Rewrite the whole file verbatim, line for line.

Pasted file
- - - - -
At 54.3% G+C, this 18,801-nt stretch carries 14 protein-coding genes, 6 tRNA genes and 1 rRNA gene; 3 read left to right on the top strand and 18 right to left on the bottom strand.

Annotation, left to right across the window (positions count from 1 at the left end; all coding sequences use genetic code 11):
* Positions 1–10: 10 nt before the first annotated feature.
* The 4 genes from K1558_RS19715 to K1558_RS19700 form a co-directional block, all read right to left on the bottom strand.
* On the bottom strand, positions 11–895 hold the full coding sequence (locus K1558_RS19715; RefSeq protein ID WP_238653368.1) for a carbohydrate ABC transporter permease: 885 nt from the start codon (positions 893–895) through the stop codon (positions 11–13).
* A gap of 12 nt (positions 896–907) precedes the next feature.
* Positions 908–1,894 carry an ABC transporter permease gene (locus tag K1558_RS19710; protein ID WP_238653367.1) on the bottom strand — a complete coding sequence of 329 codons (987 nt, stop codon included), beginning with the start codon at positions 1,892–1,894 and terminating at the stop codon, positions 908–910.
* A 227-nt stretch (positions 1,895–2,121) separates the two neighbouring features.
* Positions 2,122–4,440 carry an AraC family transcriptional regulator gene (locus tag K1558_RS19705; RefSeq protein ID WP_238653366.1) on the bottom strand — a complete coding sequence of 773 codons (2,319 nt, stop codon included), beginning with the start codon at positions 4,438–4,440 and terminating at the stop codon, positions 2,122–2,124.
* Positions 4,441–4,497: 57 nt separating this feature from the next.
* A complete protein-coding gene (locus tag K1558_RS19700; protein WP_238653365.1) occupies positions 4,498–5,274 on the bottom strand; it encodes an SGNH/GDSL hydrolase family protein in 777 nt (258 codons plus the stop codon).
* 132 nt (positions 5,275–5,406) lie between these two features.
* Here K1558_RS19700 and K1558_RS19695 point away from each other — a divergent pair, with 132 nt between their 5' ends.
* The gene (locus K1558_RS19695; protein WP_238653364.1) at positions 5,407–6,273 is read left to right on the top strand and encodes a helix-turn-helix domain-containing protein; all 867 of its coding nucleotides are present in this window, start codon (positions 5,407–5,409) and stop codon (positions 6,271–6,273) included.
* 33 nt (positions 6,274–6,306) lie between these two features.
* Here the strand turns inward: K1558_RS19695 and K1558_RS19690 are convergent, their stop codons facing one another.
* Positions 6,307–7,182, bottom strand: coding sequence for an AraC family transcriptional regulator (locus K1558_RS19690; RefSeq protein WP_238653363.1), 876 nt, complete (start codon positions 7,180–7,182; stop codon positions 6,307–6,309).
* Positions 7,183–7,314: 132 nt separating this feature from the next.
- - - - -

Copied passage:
At 54.3% G+C, this 18,801-nt stretch carries 14 protein-coding genes, 6 tRNA genes and 1 rRNA gene; 3 read left to right on the top strand and 18 right to left on the bottom strand.

Annotation, left to right across the window (positions count from 1 at the left end; all coding sequences use genetic code 11):
* Positions 1–10: 10 nt before the first annotated feature.
* The 4 genes from K1558_RS19715 to K1558_RS19700 form a co-directional block, all read right to left on the bottom strand.
* On the bottom strand, positions 11–895 hold the full coding sequence (locus K1558_RS19715; RefSeq protein ID WP_238653368.1) for a carbohydrate ABC transporter permease: 885 nt from the start codon (positions 893–895) through the stop codon (positions 11–13).
* A gap of 12 nt (positions 896–907) precedes the next feature.
* Positions 908–1,894 carry an ABC transporter permease gene (locus tag K1558_RS19710; protein ID WP_238653367.1) on the bottom strand — a complete coding sequence of 329 codons (987 nt, stop codon included), beginning with the start codon at positions 1,892–1,894 and terminating at the stop codon, positions 908–910.
* A 227-nt stretch (positions 1,895–2,121) separates the two neighbouring features.
* Positions 2,122–4,440 carry an AraC family transcriptional regulator gene (locus tag K1558_RS19705; RefSeq protein ID WP_238653366.1) on the bottom strand — a complete coding sequence of 773 codons (2,319 nt, stop codon included), beginning with the start codon at positions 4,438–4,440 and terminating at the stop codon, positions 2,122–2,124.
* Positions 4,441–4,497: 57 nt separating this feature from the next.
* A complete protein-coding gene (locus tag K1558_RS19700; protein WP_238653365.1) occupies positions 4,498–5,274 on the bottom strand; it encodes an SGNH/GDSL hydrolase family protein in 777 nt (258 codons plus the stop codon).
* 132 nt (positions 5,275–5,406) lie between these two features.
* Here K1558_RS19700 and K1558_RS19695 point away from each other — a divergent pair, with 132 nt between their 5' ends.
* The gene (locus K1558_RS19695; protein WP_238653364.1) at positions 5,407–6,273 is read left to right on the top strand and encodes a helix-turn-helix domain-containing protein; all 867 of its coding nucleotides are present in this window, start codon (positions 5,407–5,409) and stop codon (positions 6,271–6,273) included.
* 33 nt (positions 6,274–6,306) lie between these two features.
* Here the strand turns inward: K1558_RS19695 and K1558_RS19690 are convergent, their stop codons facing one another.
* Positions 6,307–7,182, bottom strand: coding sequence for an AraC family transcriptional regulator (locus K1558_RS19690; RefSeq protein WP_238653363.1), 876 nt, complete (start codon positions 7,180–7,182; stop codon positions 6,307–6,309).
* Positions 7,183–7,314: 132 nt separating this feature from the next.